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Source link: http://archive.mises.org/11928/monopoly-is-in-the-eye-of-the-regulator/

Monopoly Is in the Eye of the Regulator

March 4, 2010 by

A common complaint about antitrust laws is that they punish firms for being successful. Yup, that’s exactly what happened here:

Transitions Optical, Inc., the nation’s leading manufacturer of photochromic treatments that darken corrective lenses used in eyeglasses, has agreed to stop using allegedly anticompetitive practices to maintain its monopoly and increase prices, under a settlement with the Federal Trade Commission announced today. Photochromic treatments are applied to eyeglass lenses to protect the eyes from harmful ultraviolet (UV) light. Treated lenses darken when exposed to UV light and fade back to clear when the UV light diminishes.

“Transitions crossed the line between aggressive competition and illegal exclusionary conduct when it used its monopoly power to strong-arm key distributors into exclusive agreements and unfairly box out rivals so they could not use distributors,” said Richard Feinstein, Director of the FTC’s Bureau of Competition. “Its actions prevented others from competing on the merits, and consumers were forced to pay more for these lenses as a result. Such conduct runs afoul of the antitrust laws and is unacceptable.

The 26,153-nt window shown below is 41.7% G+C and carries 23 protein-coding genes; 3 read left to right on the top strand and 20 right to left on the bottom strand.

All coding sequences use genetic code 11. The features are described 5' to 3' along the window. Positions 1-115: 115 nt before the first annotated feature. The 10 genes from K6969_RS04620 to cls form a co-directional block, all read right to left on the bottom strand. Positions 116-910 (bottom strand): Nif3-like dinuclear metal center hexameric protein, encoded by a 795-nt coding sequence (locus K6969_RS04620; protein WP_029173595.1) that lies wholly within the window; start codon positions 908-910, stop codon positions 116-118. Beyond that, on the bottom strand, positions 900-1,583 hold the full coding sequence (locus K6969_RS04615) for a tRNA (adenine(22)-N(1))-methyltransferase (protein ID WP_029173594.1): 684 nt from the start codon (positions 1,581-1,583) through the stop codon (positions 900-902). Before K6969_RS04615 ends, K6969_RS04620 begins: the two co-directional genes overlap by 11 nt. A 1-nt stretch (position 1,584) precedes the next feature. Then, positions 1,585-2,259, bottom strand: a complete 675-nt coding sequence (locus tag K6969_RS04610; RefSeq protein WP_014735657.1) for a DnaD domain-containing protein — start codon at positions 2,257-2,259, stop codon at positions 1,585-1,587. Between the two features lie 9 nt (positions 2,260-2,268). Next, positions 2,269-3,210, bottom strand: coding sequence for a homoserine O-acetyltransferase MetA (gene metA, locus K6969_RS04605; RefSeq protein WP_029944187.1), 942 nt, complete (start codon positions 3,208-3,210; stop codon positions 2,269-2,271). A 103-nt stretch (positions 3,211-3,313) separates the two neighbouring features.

In 2008, photochromic lenses constituted 18-20 percent of all corrective lenses purchased by consumers nationwide, with sales totaling approximately $630 million at the wholesale level. Over the past five years, Transitions had more than an 80 percent share of photochromic lens sales in the United States, and its share exceeded 85 percent in 2008.

The FTC charges that the company illegally maintained its monopoly by engaging in exclusive dealing at nearly every level of the photochromic lens distribution chain. First, Transitions refused to deal with manufacturers of corrective lenses, known as “lens casters,” if they sold a competing photochromic lens. Further down the supply chain, Transitions used exclusive and other agreements with optical retail chains and wholesale optical labs that restricted their ability to sell competing lenses.

First off, I’m not sure how one defines 80 or 85% of a market as a “monopoly.” Must be new math. Second, for all the rhetoric about Transitions using “illegal exclusionary tactics,” the complaint doesn’t contain a single allegation of fraud, violence, or threats. Transitions simply entered into contracts. The FTC didn’t like the terms of those contracts, however, so the Commission resorted to some strong-arming of its own to compel Transitions to sign a fraudulent agreement that restricts the company’s business practices for twenty years.

Oh, and note that the FTC actually breached its agreement even before it takes affect. The “consent” order says there’s no admission of liability or finding of illegal conduct. Yet the FTC’s own Richard Feinstein issued a false and misleading press release stating that Transitions’ conduct was “illegal.” This is what happens when you sign agreements at gunpoint with dishonest little trolls.

{ 8 comments }

Nate March 4, 2010 at 7:29 am